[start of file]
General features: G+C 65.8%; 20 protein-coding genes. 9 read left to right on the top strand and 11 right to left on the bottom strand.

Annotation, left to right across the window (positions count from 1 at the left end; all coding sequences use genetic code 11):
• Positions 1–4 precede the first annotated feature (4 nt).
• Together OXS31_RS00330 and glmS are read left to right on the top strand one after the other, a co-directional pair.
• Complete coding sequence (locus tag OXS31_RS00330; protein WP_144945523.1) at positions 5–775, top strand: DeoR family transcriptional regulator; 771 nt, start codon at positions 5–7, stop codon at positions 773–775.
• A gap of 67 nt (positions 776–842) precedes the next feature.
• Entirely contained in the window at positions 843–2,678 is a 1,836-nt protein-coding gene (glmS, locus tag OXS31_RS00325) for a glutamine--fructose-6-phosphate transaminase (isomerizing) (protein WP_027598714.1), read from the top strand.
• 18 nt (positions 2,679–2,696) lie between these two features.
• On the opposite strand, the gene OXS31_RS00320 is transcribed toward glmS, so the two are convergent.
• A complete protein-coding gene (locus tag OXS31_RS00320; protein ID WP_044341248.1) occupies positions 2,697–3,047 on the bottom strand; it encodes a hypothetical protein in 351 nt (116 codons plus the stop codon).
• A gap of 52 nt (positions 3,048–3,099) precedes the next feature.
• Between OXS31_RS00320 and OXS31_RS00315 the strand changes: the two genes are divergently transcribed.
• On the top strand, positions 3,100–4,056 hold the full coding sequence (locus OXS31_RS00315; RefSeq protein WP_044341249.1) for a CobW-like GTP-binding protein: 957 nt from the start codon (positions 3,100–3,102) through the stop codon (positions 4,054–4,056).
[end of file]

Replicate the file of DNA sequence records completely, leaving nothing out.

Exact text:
General features: G+C 65.8%; 20 protein-coding genes. 9 read left to right on the top strand and 11 right to left on the bottom strand.

Annotation, left to right across the window (positions count from 1 at the left end; all coding sequences use genetic code 11):
• Positions 1–4 precede the first annotated feature (4 nt).
• Together OXS31_RS00330 and glmS are read left to right on the top strand one after the other, a co-directional pair.
• Complete coding sequence (locus tag OXS31_RS00330; protein WP_144945523.1) at positions 5–775, top strand: DeoR family transcriptional regulator; 771 nt, start codon at positions 5–7, stop codon at positions 773–775.
• A gap of 67 nt (positions 776–842) precedes the next feature.
• Entirely contained in the window at positions 843–2,678 is a 1,836-nt protein-coding gene (glmS, locus tag OXS31_RS00325) for a glutamine--fructose-6-phosphate transaminase (isomerizing) (protein WP_027598714.1), read from the top strand.
• 18 nt (positions 2,679–2,696) lie between these two features.
• On the opposite strand, the gene OXS31_RS00320 is transcribed toward glmS, so the two are convergent.
• A complete protein-coding gene (locus tag OXS31_RS00320; protein ID WP_044341248.1) occupies positions 2,697–3,047 on the bottom strand; it encodes a hypothetical protein in 351 nt (116 codons plus the stop codon).
• A gap of 52 nt (positions 3,048–3,099) precedes the next feature.
• Between OXS31_RS00320 and OXS31_RS00315 the strand changes: the two genes are divergently transcribed.
• On the top strand, positions 3,100–4,056 hold the full coding sequence (locus OXS31_RS00315; RefSeq protein WP_044341249.1) for a CobW-like GTP-binding protein: 957 nt from the start codon (positions 3,100–3,102) through the stop codon (positions 4,054–4,056).